Excerpts from a Roundtable Interview with Marisa Tomei
                        Co-Star of ďThe WrestlerĒ
                        Dallas , Texas , November 20, 2008
Outlook:  You had to walk such a tightrope in this film.  You were playing a part, you allowed him to see a little bit of the real you, you were so vulnerable, and yet so tough, as well.  Did you enjoy the complexity of the role, and how did you go back and forth like that?
MT: Well, Darren (Aronofsky, the Director) and I talked about it a lot.  We talked about ďWhere is she in her head?Ē  But I think mostly itís an amalgamation of emotion coming out.  I donít think that itís very clearly drawn.  I donít think itís human nature to really know yourself that well.  I think all her mantras, of ďIím a Mom, Iím not just a stripper,Ē itís her trying to convince herself.  And also, she wears a lot of masks for her work, so that makes it even harder, as he starts to touch her heart, and it awakens so much fear, and itís kind of pushing her off her track, because sheís just on this one track, and sheís protected.  And sheís going to change her life.  I donít think she knows how she did it.  I wasnít really that conscious of it.  I think itís just written in the script.
Outlook:  Did the other girls say anything to you, about, ďThis really represents us,Ē or ďIt doesnít really represent usĒ?
MT:  Well, I donít think any of the girls have seen it yet, so I havenít really talked to them about it.  But I really like in that first scene, where Iím talking with him, and Iím chatting with him, and then I ask him for my money.  And thatís just the normal course of it.  That just shows, mostly, how quickly her mind will change. (snaps fingers) Like that.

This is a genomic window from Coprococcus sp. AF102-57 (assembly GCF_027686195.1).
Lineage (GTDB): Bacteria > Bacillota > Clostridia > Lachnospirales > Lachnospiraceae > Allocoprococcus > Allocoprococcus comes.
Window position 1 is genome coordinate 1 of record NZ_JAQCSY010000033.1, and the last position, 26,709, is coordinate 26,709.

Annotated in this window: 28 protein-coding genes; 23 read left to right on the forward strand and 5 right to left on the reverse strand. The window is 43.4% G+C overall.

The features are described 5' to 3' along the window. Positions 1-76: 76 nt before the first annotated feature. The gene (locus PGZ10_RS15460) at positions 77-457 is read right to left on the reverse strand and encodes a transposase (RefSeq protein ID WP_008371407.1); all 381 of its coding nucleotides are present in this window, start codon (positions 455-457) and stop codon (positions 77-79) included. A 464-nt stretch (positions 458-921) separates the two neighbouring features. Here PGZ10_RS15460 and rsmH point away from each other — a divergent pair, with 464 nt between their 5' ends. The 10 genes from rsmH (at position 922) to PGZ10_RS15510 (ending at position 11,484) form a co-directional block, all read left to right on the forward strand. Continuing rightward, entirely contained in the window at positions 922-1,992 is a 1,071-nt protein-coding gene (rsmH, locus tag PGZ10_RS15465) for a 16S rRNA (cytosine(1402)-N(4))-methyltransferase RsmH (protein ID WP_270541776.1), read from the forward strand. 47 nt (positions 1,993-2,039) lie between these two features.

Outlook:  What was it like, working with Darren?  How did he instruct you, or try to guide you?
MT:   Well, we went line-by-line through the script, through my scenes.  And we talked about everything. I told him kind of what I had in mind.  I donít really like to over-articulate.  I just like to show up and do it, which actually matched really well with Mickey (Rourke), because he doesnít like to rehearse, and he certainly doesnít like to talk about it.  And Darrenís OK with that.  We just showed up and trusted.  It was an intimate relationship---he hung around us a lot---which is great, because itís always great when someoneís right there, and when something comes to mind, you can talk about it easily.  Itís not like, ďLet me go and have this big conversation, let me go and find the Director, and heís probably working with other departments, and I donít want to bother himĒ----he was always around.  And it just made it a very easy, communicative, set.
Outlook:  The accessibility was really important.
MT:  Yeah, the accessibility.  Thank you for making me sound more articulate! (laughs)
Beforehand, I went to a lot of clubs on my own, just to soak up the atmosphere.  I thought about this character, and sort of made up this place in my head where I could go find her, but Darren doesnít know any of that.  It was working for him when I got there.
Outlook:  What worried you about doing the club scenes?  And after you did them, did those worries prove to be unfounded and you had other problems you didnít anticipate?
MT:  Oh, Iím the kind of person thatís like, ďI canít, I canít, I canít---------OK, Iím ready, get out of my way.Ē  (laughs)  So at first it was like, ďIím scared, Iím scared,Ē and then it was like ďCan I do it again?Ē (laughs)  So my only frustration was that I learned all these really good tricks on the pole, and he never even filmed them all!  (laughs) So when they were done, that was the only regret.  The hard part for Mickey was when we were singing at the bar.  He was cute once he did it, but he just did not want to sing.  We all had to sing with him in order for him to do it!
Outlook: Thanks for your time.
MT:  It was very nice to meet you.
Dr. Ronald P. Salfen, Pastor, Grace Presbyterian Church, Greenville , Texas